Intel Core i7 920
By: Chris Angelini
Motherboards sporting Intel’s X58 chipset are very expensive right now, and there’s no way around it. If you’re willing to give up a third x16 PCIe slot and much of your accessory bundle, MSI’s entry-level X58 Platinum sells for just north of $200. A more enthusiast-oriented offering runs closer to $300.
So why compound the problem by buying a Core i7 965 Extreme for $1,000 when it’s already possible to enjoy the fruits of Intel’s 45nm manufacturing prowess at a much lower price point? If you want the Nehalem micro-architecture before the end of 2008, Core i7 920 is going to be your best bet.
At its stock speed, the 920 runs a cool 2.66 GHz. And while it’s fast at that frequency, it isn’t going to set any records. We certainly wouldn’t recommend the chip to power users who already have fairly modern machines, especially given the price you’d end up paying for the entire platform. But paired to a reasonably-priced motherboard, complemented by 6 GB of triple-channel memory, and conservatively overclocked, the 920 is the foundation for an aggressive gaming machine or video workstation. As mentioned in our little write-up of MSI’s X58 Eclipse, you can drop in the CPU, set a 166 MHz Bclk using onboard DIP switches, and reasonably expect 3.33 GHz at its stock voltage, yielding more performance than that flagship 965 Extreme chip. Of course, you’ll void your warranty in the process, but if you can make the jump without cranking up your Vcore, there’s a good chance that an early death won’t be in the cards for a massaged Core i7 920.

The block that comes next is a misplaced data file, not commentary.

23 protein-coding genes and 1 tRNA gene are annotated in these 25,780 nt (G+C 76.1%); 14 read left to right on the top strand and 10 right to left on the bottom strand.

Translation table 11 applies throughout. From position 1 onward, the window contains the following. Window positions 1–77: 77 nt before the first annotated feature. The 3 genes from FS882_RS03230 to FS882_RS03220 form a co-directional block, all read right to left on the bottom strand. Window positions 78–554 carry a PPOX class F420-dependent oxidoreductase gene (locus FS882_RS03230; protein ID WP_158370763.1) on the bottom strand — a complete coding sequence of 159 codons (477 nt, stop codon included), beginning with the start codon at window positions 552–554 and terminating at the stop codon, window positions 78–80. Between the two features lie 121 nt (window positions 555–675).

What warrants the recommendation in the face of a market loaded with inexpensive quad-core Phenoms and high-performance Core 2 Quads? Two things: CrossFire and SLI. Our X58-based motherboard recommendation supports both multi-card rendering technologies. The implication is that if you’re using either CrossFire or SLI, though, then you need a beefy processor able to deliver enough horsepower to let multiple GPUs realize their full scaling potential. At 3.33 GHz, an overclocked Core i7 920 is in the position to do just that.
Although Intel originally tempered our expectations of the i7’s impact on gaming, our feature Core i7: 4-Way CrossFire, 3-Way SLI, Paradise? showed that you can in fact get serious performance gains if you use i7 to let your high-end graphics hardware breathe. And that’s before getting into the architecture’s handling of multimedia applications. An integrated memory controller, the QuickPath Interconnect, and resurgence of Hyper-Threading make the i7 a real winner closing out 2008.